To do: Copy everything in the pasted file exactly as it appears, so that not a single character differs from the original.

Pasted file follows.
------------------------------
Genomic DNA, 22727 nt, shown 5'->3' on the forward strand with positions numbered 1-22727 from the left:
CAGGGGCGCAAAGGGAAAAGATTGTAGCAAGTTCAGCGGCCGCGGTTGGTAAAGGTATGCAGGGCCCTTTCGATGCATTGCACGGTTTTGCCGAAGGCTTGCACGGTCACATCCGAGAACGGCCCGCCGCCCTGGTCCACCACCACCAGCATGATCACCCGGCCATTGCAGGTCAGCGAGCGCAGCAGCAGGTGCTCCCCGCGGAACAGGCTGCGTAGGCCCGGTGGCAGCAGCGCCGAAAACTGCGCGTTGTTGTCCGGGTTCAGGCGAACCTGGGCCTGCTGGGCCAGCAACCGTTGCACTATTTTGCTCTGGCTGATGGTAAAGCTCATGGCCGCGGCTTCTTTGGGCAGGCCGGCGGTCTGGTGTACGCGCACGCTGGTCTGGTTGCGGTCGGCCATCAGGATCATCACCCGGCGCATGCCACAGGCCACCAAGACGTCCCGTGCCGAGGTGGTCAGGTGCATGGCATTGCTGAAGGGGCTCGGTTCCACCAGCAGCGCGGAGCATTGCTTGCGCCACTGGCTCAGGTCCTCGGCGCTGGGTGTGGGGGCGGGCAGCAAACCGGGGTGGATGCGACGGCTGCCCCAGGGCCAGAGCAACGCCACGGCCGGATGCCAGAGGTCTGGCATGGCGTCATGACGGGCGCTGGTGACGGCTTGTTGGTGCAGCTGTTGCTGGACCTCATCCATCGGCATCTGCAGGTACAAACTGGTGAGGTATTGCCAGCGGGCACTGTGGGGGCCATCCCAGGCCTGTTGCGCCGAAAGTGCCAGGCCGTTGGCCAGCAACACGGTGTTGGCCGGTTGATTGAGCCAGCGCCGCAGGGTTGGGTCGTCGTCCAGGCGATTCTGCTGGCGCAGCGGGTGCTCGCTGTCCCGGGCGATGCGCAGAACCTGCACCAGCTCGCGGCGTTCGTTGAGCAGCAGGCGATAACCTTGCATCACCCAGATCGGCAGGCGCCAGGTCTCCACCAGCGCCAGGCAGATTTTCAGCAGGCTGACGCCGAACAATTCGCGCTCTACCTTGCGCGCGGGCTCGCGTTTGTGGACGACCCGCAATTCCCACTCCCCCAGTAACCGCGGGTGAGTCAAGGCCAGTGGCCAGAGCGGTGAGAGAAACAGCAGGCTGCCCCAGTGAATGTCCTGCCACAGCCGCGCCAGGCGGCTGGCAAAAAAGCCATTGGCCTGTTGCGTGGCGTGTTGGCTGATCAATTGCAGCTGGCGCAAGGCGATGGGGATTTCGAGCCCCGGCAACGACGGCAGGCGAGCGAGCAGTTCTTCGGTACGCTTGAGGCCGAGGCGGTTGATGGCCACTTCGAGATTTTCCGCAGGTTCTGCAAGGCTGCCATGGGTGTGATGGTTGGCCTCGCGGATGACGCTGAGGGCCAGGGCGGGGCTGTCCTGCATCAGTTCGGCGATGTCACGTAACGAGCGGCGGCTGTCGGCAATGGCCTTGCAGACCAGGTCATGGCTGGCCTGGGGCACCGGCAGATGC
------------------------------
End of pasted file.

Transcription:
Genomic DNA, 22727 nt, shown 5'->3' on the forward strand with positions numbered 1-22727 from the left:
CAGGGGCGCAAAGGGAAAAGATTGTAGCAAGTTCAGCGGCCGCGGTTGGTAAAGGTATGCAGGGCCCTTTCGATGCATTGCACGGTTTTGCCGAAGGCTTGCACGGTCACATCCGAGAACGGCCCGCCGCCCTGGTCCACCACCACCAGCATGATCACCCGGCCATTGCAGGTCAGCGAGCGCAGCAGCAGGTGCTCCCCGCGGAACAGGCTGCGTAGGCCCGGTGGCAGCAGCGCCGAAAACTGCGCGTTGTTGTCCGGGTTCAGGCGAACCTGGGCCTGCTGGGCCAGCAACCGTTGCACTATTTTGCTCTGGCTGATGGTAAAGCTCATGGCCGCGGCTTCTTTGGGCAGGCCGGCGGTCTGGTGTACGCGCACGCTGGTCTGGTTGCGGTCGGCCATCAGGATCATCACCCGGCGCATGCCACAGGCCACCAAGACGTCCCGTGCCGAGGTGGTCAGGTGCATGGCATTGCTGAAGGGGCTCGGTTCCACCAGCAGCGCGGAGCATTGCTTGCGCCACTGGCTCAGGTCCTCGGCGCTGGGTGTGGGGGCGGGCAGCAAACCGGGGTGGATGCGACGGCTGCCCCAGGGCCAGAGCAACGCCACGGCCGGATGCCAGAGGTCTGGCATGGCGTCATGACGGGCGCTGGTGACGGCTTGTTGGTGCAGCTGTTGCTGGACCTCATCCATCGGCATCTGCAGGTACAAACTGGTGAGGTATTGCCAGCGGGCACTGTGGGGGCCATCCCAGGCCTGTTGCGCCGAAAGTGCCAGGCCGTTGGCCAGCAACACGGTGTTGGCCGGTTGATTGAGCCAGCGCCGCAGGGTTGGGTCGTCGTCCAGGCGATTCTGCTGGCGCAGCGGGTGCTCGCTGTCCCGGGCGATGCGCAGAACCTGCACCAGCTCGCGGCGTTCGTTGAGCAGCAGGCGATAACCTTGCATCACCCAGATCGGCAGGCGCCAGGTCTCCACCAGCGCCAGGCAGATTTTCAGCAGGCTGACGCCGAACAATTCGCGCTCTACCTTGCGCGCGGGCTCGCGTTTGTGGACGACCCGCAATTCCCACTCCCCCAGTAACCGCGGGTGAGTCAAGGCCAGTGGCCAGAGCGGTGAGAGAAACAGCAGGCTGCCCCAGTGAATGTCCTGCCACAGCCGCGCCAGGCGGCTGGCAAAAAAGCCATTGGCCTGTTGCGTGGCGTGTTGGCTGATCAATTGCAGCTGGCGCAAGGCGATGGGGATTTCGAGCCCCGGCAACGACGGCAGGCGAGCGAGCAGTTCTTCGGTACGCTTGAGGCCGAGGCGGTTGATGGCCACTTCGAGATTTTCCGCAGGTTCTGCAAGGCTGCCATGGGTGTGATGGTTGGCCTCGCGGATGACGCTGAGGGCCAGGGCGGGGCTGTCCTGCATCAGTTCGGCGATGTCACGTAACGAGCGGCGGCTGTCGGCAATGGCCTTGCAGACCAGGTCATGGCTGGCCTGGGGCACCGGCAGATGC